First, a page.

• Mourning and Grief
  • Denial - Five Stages of Grief

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    Denial is often considered to be the first phase in the Five Stages of Grief model introduced by psychiatrist Elisabeth Kübler-Ross in her much-lauded book “On Death and Dying.” Later expanded with her co-author David Kessler, the five stages of grief has become one of the most popular theories to describe how people handle the grieving process. While not everyone will experience the denial stage, those who do may experience profound emotions of disbelief at the sudden change in their lives. Read on as Titan Casket discusses various ways that the denial stage of grief can play a role in healing after loss.  

    Table of Contents

    1. What Is The Denial Stage Of Grief? 
    2. What Does The Denial Stage Of Grief Look Like?
    3. How Long Is The Denial Stage Of Grief?
    4. How Can I Help Someone Going Through The Denial Stage Of Grief

    What is the Denial Stage of Grief?

    When someone is forced to deal with a profound loss, the potential impact on their lives can be too great to understand immediately. Denial sets in as a way of protecting them from the intense emotions that surround the loss. By entering into the denial stage of grief, your mind is given more time to adjust and process the loss. It’s a coping mechanism that will help you handle the grief event -- be it death, a terminal illness diagnosis, or divorce. As the denial, numbness, and shock begin to recede, the suppressed emotions will come to the surface. While that may feel overwhelming, it is a critical step in the grief journey.

    What Does the Denial Stage of Grief Look Like?

    Denial starts with shock and the refusal to acknowledge the reality of the loss. When it involves the death of a loved one, it may manifest itself in the unwillingness to arrange end-of-life services, go through the departed’s personal items, or visit the final resting place. When someone is diagnosed with a terminal illness, their denial stage of grief may include refusing to finalize a will, preplanning end-of-life celebrations, or even notifying friends and family. In fact, a terminally ill person may be unable to accept the diagnosis as accurate. They may need to believe that lab work was incorrect or that a treatment option has been missed.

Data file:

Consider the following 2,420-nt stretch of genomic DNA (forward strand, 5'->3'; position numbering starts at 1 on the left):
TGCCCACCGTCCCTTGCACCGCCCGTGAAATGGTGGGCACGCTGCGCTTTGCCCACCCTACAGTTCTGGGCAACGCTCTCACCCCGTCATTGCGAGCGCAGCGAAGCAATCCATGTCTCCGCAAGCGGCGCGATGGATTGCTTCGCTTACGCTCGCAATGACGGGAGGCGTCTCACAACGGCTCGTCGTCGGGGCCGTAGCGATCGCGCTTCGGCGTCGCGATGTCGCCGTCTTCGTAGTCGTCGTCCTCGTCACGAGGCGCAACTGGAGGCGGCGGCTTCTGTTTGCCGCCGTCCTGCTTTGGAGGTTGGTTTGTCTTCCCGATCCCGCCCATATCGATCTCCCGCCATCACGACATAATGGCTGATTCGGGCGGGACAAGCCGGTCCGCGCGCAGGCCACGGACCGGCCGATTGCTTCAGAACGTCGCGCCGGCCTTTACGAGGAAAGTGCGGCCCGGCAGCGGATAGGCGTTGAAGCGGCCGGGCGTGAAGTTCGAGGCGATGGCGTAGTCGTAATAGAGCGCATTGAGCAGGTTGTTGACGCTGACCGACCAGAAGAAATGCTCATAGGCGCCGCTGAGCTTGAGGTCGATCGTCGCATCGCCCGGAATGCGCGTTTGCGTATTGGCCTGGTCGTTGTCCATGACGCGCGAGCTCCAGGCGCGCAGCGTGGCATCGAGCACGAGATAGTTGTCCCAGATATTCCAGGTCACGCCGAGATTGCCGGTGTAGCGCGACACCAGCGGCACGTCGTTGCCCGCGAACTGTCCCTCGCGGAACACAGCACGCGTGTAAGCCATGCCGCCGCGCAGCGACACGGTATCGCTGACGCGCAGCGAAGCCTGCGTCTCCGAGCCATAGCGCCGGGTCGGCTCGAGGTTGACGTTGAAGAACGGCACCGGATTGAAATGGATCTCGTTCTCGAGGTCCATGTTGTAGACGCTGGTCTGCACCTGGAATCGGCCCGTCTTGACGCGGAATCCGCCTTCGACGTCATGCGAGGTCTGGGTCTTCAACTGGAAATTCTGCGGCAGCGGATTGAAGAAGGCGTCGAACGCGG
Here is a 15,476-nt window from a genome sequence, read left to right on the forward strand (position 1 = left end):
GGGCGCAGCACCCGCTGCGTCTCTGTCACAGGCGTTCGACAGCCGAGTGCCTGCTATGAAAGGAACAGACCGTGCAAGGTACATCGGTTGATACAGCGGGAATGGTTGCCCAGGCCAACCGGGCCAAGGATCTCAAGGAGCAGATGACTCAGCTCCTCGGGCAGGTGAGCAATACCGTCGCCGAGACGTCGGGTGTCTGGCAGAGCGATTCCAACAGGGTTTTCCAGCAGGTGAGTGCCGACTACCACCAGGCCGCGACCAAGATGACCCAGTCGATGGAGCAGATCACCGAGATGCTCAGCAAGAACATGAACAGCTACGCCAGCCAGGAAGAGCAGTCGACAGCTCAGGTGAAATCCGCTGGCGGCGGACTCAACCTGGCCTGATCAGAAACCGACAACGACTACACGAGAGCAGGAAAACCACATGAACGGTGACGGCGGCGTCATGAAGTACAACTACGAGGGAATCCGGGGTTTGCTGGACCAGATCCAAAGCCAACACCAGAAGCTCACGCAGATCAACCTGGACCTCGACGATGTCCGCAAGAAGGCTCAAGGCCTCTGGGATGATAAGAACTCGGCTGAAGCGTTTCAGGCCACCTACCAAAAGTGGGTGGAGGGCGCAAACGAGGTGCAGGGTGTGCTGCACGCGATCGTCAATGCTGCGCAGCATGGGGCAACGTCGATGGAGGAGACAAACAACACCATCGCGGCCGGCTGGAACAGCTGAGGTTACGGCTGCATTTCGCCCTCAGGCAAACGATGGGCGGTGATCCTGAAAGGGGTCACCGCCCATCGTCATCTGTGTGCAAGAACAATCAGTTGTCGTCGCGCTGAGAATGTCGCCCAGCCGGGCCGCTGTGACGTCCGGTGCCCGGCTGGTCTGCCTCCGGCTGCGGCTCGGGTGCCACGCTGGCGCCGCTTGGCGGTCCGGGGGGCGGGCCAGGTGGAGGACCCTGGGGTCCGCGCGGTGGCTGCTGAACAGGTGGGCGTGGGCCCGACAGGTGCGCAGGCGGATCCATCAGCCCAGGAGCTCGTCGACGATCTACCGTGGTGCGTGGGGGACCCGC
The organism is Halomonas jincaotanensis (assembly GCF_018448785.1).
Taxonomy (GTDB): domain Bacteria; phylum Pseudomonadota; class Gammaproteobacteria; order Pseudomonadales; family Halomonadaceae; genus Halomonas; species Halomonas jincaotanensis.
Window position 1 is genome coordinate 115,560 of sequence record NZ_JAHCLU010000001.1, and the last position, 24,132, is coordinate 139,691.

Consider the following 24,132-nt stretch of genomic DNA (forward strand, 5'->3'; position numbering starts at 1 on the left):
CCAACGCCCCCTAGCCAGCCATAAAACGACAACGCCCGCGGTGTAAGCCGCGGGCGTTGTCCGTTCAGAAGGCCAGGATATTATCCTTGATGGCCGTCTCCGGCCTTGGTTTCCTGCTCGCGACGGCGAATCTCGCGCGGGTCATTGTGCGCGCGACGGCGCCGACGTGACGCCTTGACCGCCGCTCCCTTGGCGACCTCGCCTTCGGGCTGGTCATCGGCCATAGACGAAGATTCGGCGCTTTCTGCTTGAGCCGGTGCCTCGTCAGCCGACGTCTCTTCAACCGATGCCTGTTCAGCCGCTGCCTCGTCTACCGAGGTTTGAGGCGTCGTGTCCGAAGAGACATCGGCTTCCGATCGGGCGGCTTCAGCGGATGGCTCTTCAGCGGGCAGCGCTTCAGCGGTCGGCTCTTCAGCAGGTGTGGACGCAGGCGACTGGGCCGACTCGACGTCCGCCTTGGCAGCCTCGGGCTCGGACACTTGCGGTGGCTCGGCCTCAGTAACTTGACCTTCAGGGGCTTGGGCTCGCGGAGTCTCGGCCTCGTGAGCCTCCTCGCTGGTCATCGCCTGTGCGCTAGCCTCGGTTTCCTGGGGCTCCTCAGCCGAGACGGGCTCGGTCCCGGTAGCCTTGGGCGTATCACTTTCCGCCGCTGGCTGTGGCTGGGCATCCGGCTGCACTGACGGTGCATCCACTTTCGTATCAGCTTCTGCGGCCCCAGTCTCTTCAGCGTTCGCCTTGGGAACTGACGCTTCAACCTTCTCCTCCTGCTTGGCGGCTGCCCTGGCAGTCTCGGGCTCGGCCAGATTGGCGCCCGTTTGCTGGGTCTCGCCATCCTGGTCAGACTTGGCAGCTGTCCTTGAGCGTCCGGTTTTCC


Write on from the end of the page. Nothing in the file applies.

The denial stage is also common when a relationship ends. Someone may prefer to believe that the split is temporary due to a fight and that all will be well soon. Likewise, people have been known to enter the denial stage when faced with sudden job loss. Their coping mechanism allows them to believe that the layoff or firing resulted from a mistake that will soon be rectified.  

    How Long is the Denial Stage of Grief?

    There is no set timetable for processing grief. Someone may only experience momentary shock and disbelief as they pass into and out of the denial stage, or they may need considerable time before they start acknowledging and dealing with the changes in their life. Give someone experiencing the denial stage the necessary time to protect themselves from the devastating impact of loss. They will eventually come to understand their new reality. Each person’s grief journey is unique and will happen at their own pace.

    How Can I Help Someone Going Through the Denial Stage of Grief?

    It is critical that someone experiencing any of the five stages of grief, including denial, has a supportive network of friends, family, and colleagues around them. If they are exhibiting signs of denial, they may not be able to form new connections or relationships that could offer assistance.  

    Do not be afraid to reach out to a person going through the denial stage of grief. Allow them to talk about their loved one, their fears, and even their denial. As they voice these thoughts and emotions, they are also beginning to process their grief. If their denial lingers for a considerable amount of time or interferes with their ability to make critical decisions, you may want to connect them with their trusted religious advisor or qualified mental health professional. You may also want professional assistance as the bereaved moves from denial into anger or any of the other five stages of grief. 

    The information provided above is not meant to replace expert medical or mental health advice. If you or someone you love is having difficulty coping with loss, please reach out to a qualified mental health professional.

    Do you have other questions about any other issues relating to mourning and end-of-life services? Titan Casket is here to help you get the funeral you want at a fair price. Contact us in the chat window or here to get started. 

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